Hello again, my blog followers!

Why I haven’t been active all these months…

Its been months since I posted a blog post onto here, and for so long it has been because I haven’t had any subject matters I deemed too important not to post about. For one, I could blog about current affairs, like the slew of sexual allegations that have surfaced amongst the film and entertainment industry after the Harvey Weinstein scandal broke out, but personally as a blogger who prefers to have a personal niche I find it pretty purpose-less as there are already a lot of voices out there in the media which echoes my sentiments better than I can (The actions taken because of the outpouring of accounts have been faith-in-humanity restoring to a certain degree though).

While I am an avid reader, most times I don’t find anything that I would like to blog about myself as it is not a niche topic that not many people have covered. In my head, I’m wondering, “What’s the point of writing something that has already been written?” Needless to say I’m a personal advocate for original content. I’ve found over-produced media pieces cliche and lackluster, but maybe its just me? While I once had a friend suggest to me I could write about my own life in this blog, I found out for myself that I wasn’t a fan of drawing attention to myself either, unless its to share not so common stuff I’ve been seeing or doing in my own life. Which is practically the point of today’s content..

What I’ve been doing of late

Just some of my most recent university readings.  Top 3 books on the right corner are some of my more leisurely bibliophile pursuits. PS: I bought Orphan X early this year and STILL have YET to read the first page..  



Currently I’m in my third term, first year of my UK Northumbria Bachelor’s Degree in Mass Communications and PR at Kaplan. This university programme, I’ve found, as with the rest of my cohort, quite different from the diploma programme. Gone are the days when one would be free for up to the first two weeks of a new term. Intensive reading of university materials is needed on a weekly basis, before the next week of classes starts.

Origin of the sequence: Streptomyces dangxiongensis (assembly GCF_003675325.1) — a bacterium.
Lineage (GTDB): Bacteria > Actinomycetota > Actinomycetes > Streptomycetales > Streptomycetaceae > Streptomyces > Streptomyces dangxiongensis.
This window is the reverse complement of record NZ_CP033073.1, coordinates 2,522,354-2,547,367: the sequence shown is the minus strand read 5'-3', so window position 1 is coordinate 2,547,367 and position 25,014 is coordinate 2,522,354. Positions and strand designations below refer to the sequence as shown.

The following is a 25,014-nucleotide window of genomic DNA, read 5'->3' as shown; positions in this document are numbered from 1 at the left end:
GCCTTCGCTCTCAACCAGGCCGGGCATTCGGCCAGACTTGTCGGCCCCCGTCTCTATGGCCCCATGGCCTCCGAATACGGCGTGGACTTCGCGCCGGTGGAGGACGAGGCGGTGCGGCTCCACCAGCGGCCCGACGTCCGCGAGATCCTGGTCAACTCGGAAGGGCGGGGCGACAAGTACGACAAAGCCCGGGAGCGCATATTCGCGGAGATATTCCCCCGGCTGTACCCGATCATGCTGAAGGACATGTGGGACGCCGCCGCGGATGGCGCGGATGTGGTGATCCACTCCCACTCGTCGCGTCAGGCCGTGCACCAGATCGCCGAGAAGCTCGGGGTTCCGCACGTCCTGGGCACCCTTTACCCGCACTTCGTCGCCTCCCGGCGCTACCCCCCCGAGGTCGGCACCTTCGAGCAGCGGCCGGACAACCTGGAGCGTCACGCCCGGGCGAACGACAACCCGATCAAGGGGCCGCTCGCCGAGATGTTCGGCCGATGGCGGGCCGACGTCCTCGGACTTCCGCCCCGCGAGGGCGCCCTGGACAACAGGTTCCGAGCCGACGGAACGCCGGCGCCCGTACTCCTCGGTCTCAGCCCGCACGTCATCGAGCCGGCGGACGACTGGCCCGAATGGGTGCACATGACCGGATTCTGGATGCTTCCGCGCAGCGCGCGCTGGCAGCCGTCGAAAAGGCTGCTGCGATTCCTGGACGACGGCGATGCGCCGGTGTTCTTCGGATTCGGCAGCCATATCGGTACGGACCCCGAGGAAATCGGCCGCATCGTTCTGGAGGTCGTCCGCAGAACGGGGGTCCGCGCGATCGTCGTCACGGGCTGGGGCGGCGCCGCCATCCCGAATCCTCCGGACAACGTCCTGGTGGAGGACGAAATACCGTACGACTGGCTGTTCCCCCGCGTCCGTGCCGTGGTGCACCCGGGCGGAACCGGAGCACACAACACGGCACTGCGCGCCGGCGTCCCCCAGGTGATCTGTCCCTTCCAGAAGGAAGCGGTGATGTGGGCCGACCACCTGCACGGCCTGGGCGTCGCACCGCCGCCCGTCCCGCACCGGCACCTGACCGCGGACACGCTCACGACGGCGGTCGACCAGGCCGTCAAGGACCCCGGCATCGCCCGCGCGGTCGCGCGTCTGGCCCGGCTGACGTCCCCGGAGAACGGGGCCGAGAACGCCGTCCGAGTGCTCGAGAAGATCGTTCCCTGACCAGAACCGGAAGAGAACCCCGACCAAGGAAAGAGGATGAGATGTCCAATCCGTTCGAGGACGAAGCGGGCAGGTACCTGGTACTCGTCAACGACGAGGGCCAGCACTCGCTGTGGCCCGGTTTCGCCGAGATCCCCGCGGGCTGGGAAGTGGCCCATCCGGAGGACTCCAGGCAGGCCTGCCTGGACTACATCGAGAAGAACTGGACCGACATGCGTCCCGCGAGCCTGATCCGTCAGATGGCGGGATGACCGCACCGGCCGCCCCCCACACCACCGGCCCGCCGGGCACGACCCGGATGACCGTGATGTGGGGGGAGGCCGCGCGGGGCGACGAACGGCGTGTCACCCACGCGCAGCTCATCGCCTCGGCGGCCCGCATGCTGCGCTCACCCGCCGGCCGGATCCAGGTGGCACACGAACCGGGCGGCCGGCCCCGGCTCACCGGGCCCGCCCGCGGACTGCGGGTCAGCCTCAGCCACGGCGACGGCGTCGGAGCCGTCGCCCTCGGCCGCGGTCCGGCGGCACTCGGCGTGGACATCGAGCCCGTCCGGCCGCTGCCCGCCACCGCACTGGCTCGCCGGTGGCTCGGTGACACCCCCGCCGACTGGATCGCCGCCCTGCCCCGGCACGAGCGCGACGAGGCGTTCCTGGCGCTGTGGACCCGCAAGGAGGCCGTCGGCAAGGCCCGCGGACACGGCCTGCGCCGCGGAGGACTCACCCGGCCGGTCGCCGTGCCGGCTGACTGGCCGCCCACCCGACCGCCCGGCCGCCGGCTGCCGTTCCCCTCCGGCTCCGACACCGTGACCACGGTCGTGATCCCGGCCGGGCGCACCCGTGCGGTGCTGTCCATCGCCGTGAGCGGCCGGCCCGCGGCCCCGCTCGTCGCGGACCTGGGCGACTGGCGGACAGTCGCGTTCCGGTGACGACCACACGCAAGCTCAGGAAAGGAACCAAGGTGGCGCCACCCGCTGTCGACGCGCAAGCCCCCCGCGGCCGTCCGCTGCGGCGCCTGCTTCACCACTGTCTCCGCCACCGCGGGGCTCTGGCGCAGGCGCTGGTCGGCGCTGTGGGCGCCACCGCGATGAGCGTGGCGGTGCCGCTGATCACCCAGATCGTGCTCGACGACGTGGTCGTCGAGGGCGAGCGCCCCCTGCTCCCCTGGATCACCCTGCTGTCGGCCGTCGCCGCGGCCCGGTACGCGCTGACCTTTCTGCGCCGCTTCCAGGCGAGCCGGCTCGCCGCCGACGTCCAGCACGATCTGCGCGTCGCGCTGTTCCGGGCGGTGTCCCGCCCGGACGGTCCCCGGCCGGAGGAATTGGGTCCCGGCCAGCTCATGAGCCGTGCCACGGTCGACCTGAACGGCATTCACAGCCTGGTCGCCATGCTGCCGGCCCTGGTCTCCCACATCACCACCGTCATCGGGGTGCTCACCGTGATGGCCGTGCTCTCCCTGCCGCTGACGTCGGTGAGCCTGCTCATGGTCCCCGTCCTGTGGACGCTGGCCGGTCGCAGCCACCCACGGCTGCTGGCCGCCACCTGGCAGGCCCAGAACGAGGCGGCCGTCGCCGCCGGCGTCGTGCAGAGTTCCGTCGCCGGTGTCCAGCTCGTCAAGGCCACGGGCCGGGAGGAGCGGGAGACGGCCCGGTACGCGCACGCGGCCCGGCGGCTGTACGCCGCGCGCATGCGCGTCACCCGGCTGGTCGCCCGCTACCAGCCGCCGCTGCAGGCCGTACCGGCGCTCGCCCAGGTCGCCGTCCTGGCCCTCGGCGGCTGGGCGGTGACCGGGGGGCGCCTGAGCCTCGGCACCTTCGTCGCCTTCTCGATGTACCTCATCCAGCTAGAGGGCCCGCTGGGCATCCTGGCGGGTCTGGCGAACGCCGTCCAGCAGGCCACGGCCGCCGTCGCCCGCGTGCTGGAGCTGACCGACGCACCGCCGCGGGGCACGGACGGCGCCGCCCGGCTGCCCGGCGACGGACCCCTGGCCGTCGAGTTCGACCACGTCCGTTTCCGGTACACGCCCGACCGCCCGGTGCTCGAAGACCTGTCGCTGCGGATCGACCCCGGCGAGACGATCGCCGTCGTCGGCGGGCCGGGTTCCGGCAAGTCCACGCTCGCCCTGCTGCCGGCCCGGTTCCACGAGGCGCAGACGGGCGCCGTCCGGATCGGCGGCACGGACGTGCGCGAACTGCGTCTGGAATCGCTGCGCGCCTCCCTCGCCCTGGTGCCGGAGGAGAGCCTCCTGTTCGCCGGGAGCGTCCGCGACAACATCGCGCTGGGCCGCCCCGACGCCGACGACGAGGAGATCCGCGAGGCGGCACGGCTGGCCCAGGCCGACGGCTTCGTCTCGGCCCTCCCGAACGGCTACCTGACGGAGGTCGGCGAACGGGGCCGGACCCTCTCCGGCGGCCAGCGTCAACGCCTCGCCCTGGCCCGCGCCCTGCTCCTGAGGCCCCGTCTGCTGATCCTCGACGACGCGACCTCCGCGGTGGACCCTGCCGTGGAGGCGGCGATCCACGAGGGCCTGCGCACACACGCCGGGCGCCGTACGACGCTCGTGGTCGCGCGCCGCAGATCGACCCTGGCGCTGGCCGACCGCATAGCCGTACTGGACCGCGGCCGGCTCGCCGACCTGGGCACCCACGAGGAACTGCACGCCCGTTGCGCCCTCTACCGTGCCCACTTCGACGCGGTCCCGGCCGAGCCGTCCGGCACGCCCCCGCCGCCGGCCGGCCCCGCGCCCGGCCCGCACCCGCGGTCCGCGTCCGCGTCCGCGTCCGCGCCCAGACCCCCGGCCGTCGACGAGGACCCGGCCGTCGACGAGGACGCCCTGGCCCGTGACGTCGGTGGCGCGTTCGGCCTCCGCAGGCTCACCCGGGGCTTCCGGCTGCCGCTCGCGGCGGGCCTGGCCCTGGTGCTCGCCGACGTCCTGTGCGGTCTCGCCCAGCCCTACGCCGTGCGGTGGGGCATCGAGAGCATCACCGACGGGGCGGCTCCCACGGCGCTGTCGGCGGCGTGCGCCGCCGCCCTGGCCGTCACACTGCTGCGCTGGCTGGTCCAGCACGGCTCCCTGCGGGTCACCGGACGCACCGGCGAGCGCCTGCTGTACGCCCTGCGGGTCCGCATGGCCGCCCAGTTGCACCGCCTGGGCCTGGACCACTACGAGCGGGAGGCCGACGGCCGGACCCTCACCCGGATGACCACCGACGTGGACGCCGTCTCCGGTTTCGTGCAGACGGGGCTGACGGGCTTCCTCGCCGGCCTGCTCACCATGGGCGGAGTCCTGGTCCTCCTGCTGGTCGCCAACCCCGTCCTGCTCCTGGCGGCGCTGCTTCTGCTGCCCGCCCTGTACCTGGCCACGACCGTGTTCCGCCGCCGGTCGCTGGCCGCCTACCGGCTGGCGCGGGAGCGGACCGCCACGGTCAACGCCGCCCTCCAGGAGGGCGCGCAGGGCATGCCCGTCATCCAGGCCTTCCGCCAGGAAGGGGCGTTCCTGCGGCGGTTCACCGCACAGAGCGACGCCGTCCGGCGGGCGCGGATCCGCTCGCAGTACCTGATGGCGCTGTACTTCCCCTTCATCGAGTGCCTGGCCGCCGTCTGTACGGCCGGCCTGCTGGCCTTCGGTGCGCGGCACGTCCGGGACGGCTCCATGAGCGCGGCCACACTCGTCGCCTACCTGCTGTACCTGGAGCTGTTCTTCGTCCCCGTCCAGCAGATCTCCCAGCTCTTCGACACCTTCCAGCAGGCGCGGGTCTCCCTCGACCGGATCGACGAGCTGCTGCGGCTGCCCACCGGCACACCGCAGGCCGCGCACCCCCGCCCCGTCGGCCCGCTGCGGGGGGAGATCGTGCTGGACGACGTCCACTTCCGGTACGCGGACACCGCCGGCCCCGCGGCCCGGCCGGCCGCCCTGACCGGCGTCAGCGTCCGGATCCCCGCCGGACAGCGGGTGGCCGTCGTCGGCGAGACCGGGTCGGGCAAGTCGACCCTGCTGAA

I’ve come to realise how much work I need to put into my own time management and self-discipline. Let’s just say I ended up not doing anything for most of last term’s classes where the school hours start at 3pm. Thankfully I have two days out of four per week that are in the morning, so that effectively forces me to get up much earlier and put my hours to better use than simply surfing the endless space of the Internet on my mobile. In bed. Without having eaten, or showering. Technically without intervention I would be autonomously living like a person on a depressive episode. Not that I haven’t encountered my lot of depressive episodes when I had to relive certain trauma this year, that’s probably also why I hadn’t updated so much this year as well. Everything pretty much feels as exciting as watching wet paint dry while in one of those episodes, but I digress.

Some very interesting acdemic material that is entertaining enough to be read for pleasure

For a few weeks while I was rushing up my two deadlines for last term, I came across a plethora of academic research about goth subculture. Do a quick search on goth subculture on Google Scholar, really, and what you dig up will likely be very interesting, especially if you’re, like me, part of the alternative music subculture. Turns out one researcher who has a stake in this area of research is a fellow goth himself, going by the name of Paul Hodkinson. Research had him tracking members of the goth community over a period of ten years or so. One research paper of his I’ve finished reading is Ageing in a spectacular ‘youth culture’: continuity, change and community amongst older goths (2011). If you are a current researcher or a university student you may be able to gain free, full access to his paper inn the link above.